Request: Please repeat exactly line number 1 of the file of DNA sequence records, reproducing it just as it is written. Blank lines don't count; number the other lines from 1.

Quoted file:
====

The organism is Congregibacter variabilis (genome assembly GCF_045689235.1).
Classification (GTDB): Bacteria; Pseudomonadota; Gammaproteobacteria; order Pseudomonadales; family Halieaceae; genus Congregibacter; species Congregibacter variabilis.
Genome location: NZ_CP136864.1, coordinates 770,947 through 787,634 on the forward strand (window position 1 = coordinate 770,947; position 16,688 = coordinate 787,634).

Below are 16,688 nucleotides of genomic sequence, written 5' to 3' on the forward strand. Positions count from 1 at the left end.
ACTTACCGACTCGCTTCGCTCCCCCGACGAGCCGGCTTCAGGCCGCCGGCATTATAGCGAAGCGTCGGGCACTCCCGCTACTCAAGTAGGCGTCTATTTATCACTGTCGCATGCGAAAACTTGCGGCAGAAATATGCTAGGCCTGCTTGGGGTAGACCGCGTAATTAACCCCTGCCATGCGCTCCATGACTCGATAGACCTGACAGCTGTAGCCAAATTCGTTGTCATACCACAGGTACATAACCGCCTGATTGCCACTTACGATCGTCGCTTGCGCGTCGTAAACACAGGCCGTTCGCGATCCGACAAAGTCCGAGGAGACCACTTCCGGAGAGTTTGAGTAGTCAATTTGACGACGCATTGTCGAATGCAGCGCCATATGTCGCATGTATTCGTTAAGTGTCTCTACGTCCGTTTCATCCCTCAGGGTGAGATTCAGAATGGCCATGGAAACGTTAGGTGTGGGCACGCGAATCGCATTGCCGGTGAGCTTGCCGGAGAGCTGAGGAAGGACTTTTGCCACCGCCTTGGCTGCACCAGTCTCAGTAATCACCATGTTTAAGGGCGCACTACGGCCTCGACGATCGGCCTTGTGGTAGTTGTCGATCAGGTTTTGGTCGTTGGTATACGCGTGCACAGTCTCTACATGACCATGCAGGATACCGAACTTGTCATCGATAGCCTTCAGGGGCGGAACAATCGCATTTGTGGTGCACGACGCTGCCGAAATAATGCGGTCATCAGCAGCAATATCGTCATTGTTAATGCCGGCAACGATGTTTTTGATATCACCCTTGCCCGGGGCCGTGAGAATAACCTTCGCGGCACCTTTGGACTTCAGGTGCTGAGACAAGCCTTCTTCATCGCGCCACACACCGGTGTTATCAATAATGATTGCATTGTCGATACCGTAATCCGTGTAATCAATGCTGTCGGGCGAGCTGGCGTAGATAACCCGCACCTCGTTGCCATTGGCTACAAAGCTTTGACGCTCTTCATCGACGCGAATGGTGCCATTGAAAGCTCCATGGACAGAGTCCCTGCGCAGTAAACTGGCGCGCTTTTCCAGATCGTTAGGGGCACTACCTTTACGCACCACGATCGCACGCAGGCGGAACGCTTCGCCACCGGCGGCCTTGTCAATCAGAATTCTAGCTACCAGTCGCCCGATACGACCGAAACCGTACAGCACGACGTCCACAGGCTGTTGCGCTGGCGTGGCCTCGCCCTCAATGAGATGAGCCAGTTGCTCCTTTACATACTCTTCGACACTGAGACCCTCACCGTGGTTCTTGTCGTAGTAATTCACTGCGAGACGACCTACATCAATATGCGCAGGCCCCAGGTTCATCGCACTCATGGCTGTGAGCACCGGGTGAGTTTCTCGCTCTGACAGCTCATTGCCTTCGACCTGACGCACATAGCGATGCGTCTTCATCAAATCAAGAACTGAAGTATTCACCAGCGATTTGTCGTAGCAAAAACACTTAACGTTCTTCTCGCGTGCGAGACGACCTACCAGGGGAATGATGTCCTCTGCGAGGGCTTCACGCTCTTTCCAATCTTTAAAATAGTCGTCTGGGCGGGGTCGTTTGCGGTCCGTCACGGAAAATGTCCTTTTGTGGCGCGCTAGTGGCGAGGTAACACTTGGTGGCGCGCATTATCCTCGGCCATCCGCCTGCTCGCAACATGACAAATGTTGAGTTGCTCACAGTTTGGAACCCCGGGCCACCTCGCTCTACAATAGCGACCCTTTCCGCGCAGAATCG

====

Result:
The organism is Congregibacter variabilis (genome assembly GCF_045689235.1).